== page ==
Munchkin is fun game that the Majorspoilers group has been introducing to gamers for sometime now. The highlights of the game are the back and forth battles where each player tries to beat a monster while the rest of the group throws all sorts of obstacles in way to trip them up. Backstabbing, bluffing, and treachery are hallmarks of this fun card game by Steve Jackson Games. There are all kinds of themes for Munchkin from ancient to futuristic and from real to fantastic. Munchkin is a great way to introduce new gamers to the hobby with fun art and
In a competitive game you usually know who are your opponents. In a cooperative game you are opposed only by the game itself. But in a semi-cooperative game there is often a hidden agenda for one or more players. This player or players takes on a traitor role where they appear to help the group or team while working toward a unique hidden goal. Games with a traitor mechanic are a good mix of social deduction and teamwork.
Majorspoilers.com is a fantastic site that covers everything you need to know about comics and pop culture. So what better place than here to review a comic book super hero board game. Sentinels of the Multiverse by Greater than Games is a cooperative card game that has one to five players taking on the role of superheroes and go against a common villain in a strange environment.
It’s the end of the holidays, and you are sifting through your pile of loot. You stack up the board games and review the titles. Do you know anything about some of the titles? Is there one that you know you don’t like? Not to fear. A game you don’t know, have no one to play with, or don’t like can be easily handled.
I get frequent e-mail questions about gaming from our Critical Hit listeners. Often they ask me my opinion on a game setting or a particular power in 4th edition; but there is one question that I get more than any others, and it goes something like this: Dearest Rodrigo, HELP! I have an awesome campaign planned but ever since my players discovered that they can sell copper for 2 silver a pound they’ve decided that they are just going to become miners and settle in a sleepy mining town. How do I get them to pick up their swords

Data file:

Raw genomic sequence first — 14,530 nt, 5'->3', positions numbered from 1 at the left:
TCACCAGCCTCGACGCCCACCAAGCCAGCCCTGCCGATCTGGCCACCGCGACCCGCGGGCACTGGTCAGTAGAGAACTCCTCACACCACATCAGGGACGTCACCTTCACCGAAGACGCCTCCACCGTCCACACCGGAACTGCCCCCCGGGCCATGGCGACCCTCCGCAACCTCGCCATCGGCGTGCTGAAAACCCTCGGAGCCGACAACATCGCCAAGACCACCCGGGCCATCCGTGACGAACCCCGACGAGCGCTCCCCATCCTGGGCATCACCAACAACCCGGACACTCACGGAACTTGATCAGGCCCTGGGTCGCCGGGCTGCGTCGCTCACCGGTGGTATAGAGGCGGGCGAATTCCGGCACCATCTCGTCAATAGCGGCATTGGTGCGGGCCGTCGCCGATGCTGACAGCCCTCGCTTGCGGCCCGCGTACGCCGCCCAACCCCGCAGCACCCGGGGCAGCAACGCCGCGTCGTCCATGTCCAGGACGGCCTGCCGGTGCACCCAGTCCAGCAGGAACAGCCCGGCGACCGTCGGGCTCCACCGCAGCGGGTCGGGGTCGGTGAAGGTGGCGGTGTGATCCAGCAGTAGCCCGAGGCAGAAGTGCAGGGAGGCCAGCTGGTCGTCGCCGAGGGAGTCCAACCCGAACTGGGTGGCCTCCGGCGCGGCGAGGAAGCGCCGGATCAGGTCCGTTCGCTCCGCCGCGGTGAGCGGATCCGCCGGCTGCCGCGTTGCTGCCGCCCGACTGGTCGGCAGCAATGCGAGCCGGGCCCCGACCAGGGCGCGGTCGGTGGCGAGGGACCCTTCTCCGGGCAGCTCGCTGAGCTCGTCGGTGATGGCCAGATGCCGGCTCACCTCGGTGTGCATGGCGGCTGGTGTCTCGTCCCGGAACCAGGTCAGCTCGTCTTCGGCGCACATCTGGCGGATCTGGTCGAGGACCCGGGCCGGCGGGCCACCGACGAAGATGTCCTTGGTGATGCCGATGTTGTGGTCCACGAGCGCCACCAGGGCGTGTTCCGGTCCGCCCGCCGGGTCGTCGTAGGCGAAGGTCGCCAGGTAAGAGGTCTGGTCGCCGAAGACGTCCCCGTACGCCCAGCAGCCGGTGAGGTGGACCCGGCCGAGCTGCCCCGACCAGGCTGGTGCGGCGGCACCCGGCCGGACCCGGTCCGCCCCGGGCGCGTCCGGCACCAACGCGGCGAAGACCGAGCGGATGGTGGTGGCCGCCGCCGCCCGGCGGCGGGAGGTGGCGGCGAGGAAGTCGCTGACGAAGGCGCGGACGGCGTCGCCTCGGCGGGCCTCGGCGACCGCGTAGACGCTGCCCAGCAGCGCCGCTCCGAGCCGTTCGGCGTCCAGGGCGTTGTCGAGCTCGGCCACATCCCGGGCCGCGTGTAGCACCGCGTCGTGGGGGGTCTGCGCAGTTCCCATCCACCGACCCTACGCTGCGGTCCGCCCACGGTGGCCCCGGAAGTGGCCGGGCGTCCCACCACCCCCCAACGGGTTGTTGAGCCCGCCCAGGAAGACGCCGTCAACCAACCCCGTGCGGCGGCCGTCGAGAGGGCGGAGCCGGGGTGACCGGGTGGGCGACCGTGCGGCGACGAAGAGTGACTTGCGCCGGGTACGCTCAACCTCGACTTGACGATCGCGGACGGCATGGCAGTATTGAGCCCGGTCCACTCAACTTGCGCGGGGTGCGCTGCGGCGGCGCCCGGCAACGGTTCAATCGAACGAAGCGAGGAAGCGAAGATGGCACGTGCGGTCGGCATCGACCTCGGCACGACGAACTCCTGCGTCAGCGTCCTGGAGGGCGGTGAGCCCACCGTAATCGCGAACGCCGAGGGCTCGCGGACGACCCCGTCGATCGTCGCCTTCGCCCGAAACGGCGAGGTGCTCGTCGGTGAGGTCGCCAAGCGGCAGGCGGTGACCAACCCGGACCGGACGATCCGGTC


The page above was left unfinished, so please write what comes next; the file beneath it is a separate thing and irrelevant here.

I used to play a Halfling Monk back when I was in college. As it turned out I made a lot of thematic choices that made the character really powerful, which is nice. Unfortunately, as my poor karatehobbit found out, sometimes you can make thematic choices that completely screw you over.
Here at Major Spoilers we get frequent e-mails from our readers and podcast audience. One of the questions we get most frequently for Critical Hit goes something like this: Hey guys, My friends and I decided that, for a change of pace, we wanted to play an evil D&D campaign. So I ran them through character creation and we started playing… and it was a horrible mess! We didn’t get anything accomplished, the game devolved into a four-hour, player vs. player combat and one of the PCs insisted on killing and raping all peasants, livestock and furniture he came across.
One of the first lessons game masters learn is to be flexible. Whether it’s by observing a more experienced GM say ‘yes’ at all the right moments, or by doing some soul-searching after watching the collapse of their fourth campaign in as many months. All game masters learn flexibility eventually. Most gamers will agree that a game master who is willing to let players push the boundaries of their game makes for a better gaming experience. But how flexible should the players be?
I have a very organic approach to my role-playing games. As I run games for people and play in other people’s games I simply incorporate things that work into my style and eliminate things that don’t. One of the many options available to game masters that I have always ignored are puzzles. Really it wasn’t until a recent comment from a Critical Hit listener that I stopped to consider why this time-honored game mastering option never worked its way into my lexicon. And it wasn’t until a couple of days ago that I managed to put my finger on it:
If you are like me, you are usually happy to see a new supplement come out for your favorite role playing game, new powers, new options, new directions. But what happens when the new options are strictly better than the ones in the core book?
Tabletop role-playing games, as well as LARPs are exercises in social contracts. Whenever a group of people sit down to play they all have to agree on the system, the arbitration of said system and on hundreds of unspoken rules. Of course, in this hodgepodge system there’s always room for someone to start rocking boats, rattling cages and tipping over cows.
I have always been amazed at how isolated tabletop gaming groups can be. Since I started role playing I have met people who have never played anything other than second edition D&D, likewise I’ve seen groups who play Vampire LARP exclusively. There is very little in the way of a unifying culture for gamers, whereas every sci-fi enthusiast has probably seen an episode of Star Trek there are gamers who have never played a game of Dungeons & Dragons. This, in and of itself, is not an issue, the problem is that, as with all isolated pockets of society, myths